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Luke Melia

Outliving The Great Variable Shortage

Good for a chuckle and for a good point. Time Ottinger on the generally silly practice of reusing variables:

I suppose somebody forgot to clue me in to the Great Variable Shortage that is coming. I have seen people recycling variables to mean different things at different times in the program or different states of the containing object.

Next thing you know, we’ll here stories about how the old-timers had to carry their variables to work with them. “Up the call stack both ways!”

Loosely-coupled Mocks

Aaron at the Eleutian Dev Blog has an excellent post on Loosely-coupled Mocks.

That said, I do have a few ground rules for when I write tests with Rhino Mocks that sort fall into the whole one assertion per test topic and the mocks vs. stubs thing. Here they are…

The tips he covers are definitely ones that my team has learned or is in the process of (sometimes painfully) learning. It’s very easy for tests with mocks to be difficult to understand and also to yield false failures. If your tests are brittle or intimidating to work with, you’re contrary to the goal of a test suite enabling change and refactoring.

Great to see more people blogging about Rhino Mocks!

Cleaning up respond_to blocks with lambda

GoRuCo ticket sales open

We’ve opened up ticket sales for Gotham Ruby Conference. If you’re planning on attending, I’d encourage you to waste no time in getting your ticket!

Ken Judy’s new blog

My colleague Ken Judy has started a fantastic blog. Ken has been an inspiration to me with regard to the ethics of software development. He’s as passionate about Scrum as I am about XP. And as you’ll see when you subscribe to his blog, he’s a great writer:

Meaningful products can emerge from horrible process. But a way of working that tears down talented people’s desire to work is tragic. To repeatedly participate in this is to sap the world of it’s limited supply inspiration, creativity and joy. This is evil. Now that I have authority, my main goal is to avoid this evil.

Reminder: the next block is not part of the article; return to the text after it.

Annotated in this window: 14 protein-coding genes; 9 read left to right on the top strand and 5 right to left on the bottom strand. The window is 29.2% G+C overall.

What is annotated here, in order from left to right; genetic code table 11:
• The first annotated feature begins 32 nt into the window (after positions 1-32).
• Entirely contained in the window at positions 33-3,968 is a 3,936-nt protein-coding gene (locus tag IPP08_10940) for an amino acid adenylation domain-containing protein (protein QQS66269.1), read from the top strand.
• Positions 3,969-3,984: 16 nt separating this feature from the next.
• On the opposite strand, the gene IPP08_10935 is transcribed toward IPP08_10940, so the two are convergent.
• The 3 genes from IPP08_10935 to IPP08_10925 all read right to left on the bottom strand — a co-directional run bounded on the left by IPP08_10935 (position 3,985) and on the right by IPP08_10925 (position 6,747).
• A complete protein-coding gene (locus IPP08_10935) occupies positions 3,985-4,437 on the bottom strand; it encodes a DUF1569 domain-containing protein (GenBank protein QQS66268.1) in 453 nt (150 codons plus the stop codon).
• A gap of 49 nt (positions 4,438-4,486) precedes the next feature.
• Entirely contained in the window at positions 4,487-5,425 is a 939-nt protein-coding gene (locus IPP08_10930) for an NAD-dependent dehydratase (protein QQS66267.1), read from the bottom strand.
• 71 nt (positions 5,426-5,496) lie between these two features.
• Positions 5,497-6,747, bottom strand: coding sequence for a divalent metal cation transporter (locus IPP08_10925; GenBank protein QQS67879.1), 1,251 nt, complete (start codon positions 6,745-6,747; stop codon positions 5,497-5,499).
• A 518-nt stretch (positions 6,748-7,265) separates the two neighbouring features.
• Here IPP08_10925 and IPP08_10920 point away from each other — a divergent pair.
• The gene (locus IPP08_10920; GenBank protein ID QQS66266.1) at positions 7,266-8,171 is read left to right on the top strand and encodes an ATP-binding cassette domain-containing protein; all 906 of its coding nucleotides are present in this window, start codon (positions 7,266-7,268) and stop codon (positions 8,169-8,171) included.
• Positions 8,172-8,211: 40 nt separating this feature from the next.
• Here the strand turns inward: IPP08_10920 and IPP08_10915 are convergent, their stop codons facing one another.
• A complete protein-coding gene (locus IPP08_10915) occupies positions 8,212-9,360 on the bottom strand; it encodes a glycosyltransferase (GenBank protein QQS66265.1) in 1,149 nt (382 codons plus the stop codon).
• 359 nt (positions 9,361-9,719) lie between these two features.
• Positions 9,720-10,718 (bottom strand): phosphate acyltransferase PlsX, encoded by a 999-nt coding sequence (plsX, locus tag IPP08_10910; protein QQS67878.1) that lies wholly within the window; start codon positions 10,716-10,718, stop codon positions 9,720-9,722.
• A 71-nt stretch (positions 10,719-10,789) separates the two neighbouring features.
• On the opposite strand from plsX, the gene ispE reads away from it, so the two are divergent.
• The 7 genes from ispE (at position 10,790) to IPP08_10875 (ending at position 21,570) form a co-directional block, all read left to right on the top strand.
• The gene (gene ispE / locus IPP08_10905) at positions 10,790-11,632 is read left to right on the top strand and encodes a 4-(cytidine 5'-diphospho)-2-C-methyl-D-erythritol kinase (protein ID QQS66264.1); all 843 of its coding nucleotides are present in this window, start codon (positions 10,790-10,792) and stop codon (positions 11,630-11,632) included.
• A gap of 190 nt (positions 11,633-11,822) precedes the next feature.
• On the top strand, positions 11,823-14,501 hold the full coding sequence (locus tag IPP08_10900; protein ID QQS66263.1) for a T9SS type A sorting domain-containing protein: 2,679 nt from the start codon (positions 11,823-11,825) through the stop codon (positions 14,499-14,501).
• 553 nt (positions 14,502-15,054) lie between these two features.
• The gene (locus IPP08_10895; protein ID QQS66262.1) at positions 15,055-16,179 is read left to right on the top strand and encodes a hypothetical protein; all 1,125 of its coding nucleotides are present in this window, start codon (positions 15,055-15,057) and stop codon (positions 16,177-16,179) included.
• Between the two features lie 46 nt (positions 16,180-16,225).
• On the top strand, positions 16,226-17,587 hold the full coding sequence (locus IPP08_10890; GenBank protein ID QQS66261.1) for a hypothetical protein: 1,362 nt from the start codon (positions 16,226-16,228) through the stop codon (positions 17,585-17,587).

Amen, brother.

Presenting at Code Camp NYC

I’ll be giving a talk at Code Camp NYC II on March 3rd. The title is “Supercharging the WPF Command Pattern with Dependency Injection”. Turns out that XAML and Castle IoC is a nice combo and I’ll walk through an example that Saturday.

My colleagues Wendy (blog) and Oksana (no blog) are also doing two joint presentations at Code Camp. One is on pair programming and one on testing with Rhino Mocks. Wendy is a great TDDer, and if the pair of the them are half as entertaining as they are in our team room every day, those talks will be a blast.

Code Camp is at Microsoft’s NYC office near Columbus Circle. Registration is free and now open.

Speaking of conference registrations, we’re opening up registration for Gotham Ruby Conference this Tuesday evening. We have a limited capacity, so it’s probably a good idea to buy a ticket early.

If you’re one of the bilingual C#/Ruby people who are attending both of these, I’m sure we’d have a lot to chat about!

Cool ruby code

While sipping from the firehose that is the ruby-talk mailing list, I came across this sweet bit of code:

class Integer
  def factorial
    return 1 if self <= 1
    self * (self-1).factorial
  end
end
 
> 6.factorial
> 720

This is a nice illustration of ruby’s elegance. So much nicer than calling something like Math.Factorial(6).

sqlite3 memory test verbosity

While working on Tracks, I’ve been writing and running a lot of tests. The project has a 181 tests so far (not including Selenium tests). A while back, I switched to using a sqlite3 in-memory database for my tests in an effort to speed them up (about 15% faster for this project).

Tonight, after some planning for Gotham Ruby Conference, I queried the group about something that had been bugging me. While running my tests, I was getting messages like this:

Creating sqlite in memory database
-- create_table("contexts", {:force=>true})
   -> 0.0041s
-- add_index("contexts", ["user_id"], {:name=>"index_contexts_on_user_id"})
   -> 0.0012s

These went on for a screenful, and happened before every test run (which is a lot with autotest -rails!).

Bryan, who works at East Media, suggested that the problem might be specific to sqlite3, and sure enough it went away when I switched to mysql. After that, some targeted searching revealed a solution. It turns out that a more recent version of topfunky‘s memory_test_fix plugin than the one I had has a feature to quiet/silence this annoying output. Thanks to Kakutani Shintaro for contributing this!

test:
  adapter: sqlite3
  database: ":memory:"
  verbosity: silent

I upgraded and am now happy as a clam with my concise, colorful test output.

Now I just have to refactor out these Rails 1.2 deprecation warnings!

LukeMelia.com created 1999. ··· Luke Melia created 1976. ··· Live With Passion!
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